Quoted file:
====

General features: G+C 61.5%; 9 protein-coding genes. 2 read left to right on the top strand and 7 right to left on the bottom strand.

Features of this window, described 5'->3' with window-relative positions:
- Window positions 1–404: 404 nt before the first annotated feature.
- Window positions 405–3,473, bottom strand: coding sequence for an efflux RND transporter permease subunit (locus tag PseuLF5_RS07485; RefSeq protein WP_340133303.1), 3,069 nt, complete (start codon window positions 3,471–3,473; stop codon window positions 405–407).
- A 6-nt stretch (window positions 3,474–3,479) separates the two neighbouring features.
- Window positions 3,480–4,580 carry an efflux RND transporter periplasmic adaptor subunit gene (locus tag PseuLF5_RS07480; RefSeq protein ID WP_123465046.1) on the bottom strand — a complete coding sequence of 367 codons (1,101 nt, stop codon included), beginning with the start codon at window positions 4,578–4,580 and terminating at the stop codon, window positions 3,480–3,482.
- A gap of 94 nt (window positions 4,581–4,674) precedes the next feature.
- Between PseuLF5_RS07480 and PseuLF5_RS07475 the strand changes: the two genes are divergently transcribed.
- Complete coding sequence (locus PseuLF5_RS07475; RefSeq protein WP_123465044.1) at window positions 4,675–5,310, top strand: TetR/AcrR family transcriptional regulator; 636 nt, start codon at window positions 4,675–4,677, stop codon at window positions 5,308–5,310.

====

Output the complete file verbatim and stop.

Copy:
General features: G+C 61.5%; 9 protein-coding genes. 2 read left to right on the top strand and 7 right to left on the bottom strand.

Features of this window, described 5'->3' with window-relative positions:
- Window positions 1–404: 404 nt before the first annotated feature.
- Window positions 405–3,473, bottom strand: coding sequence for an efflux RND transporter permease subunit (locus tag PseuLF5_RS07485; RefSeq protein WP_340133303.1), 3,069 nt, complete (start codon window positions 3,471–3,473; stop codon window positions 405–407).
- A 6-nt stretch (window positions 3,474–3,479) separates the two neighbouring features.
- Window positions 3,480–4,580 carry an efflux RND transporter periplasmic adaptor subunit gene (locus tag PseuLF5_RS07480; RefSeq protein ID WP_123465046.1) on the bottom strand — a complete coding sequence of 367 codons (1,101 nt, stop codon included), beginning with the start codon at window positions 4,578–4,580 and terminating at the stop codon, window positions 3,480–3,482.
- A gap of 94 nt (window positions 4,581–4,674) precedes the next feature.
- Between PseuLF5_RS07480 and PseuLF5_RS07475 the strand changes: the two genes are divergently transcribed.
- Complete coding sequence (locus PseuLF5_RS07475; RefSeq protein WP_123465044.1) at window positions 4,675–5,310, top strand: TetR/AcrR family transcriptional regulator; 636 nt, start codon at window positions 4,675–4,677, stop codon at window positions 5,308–5,310.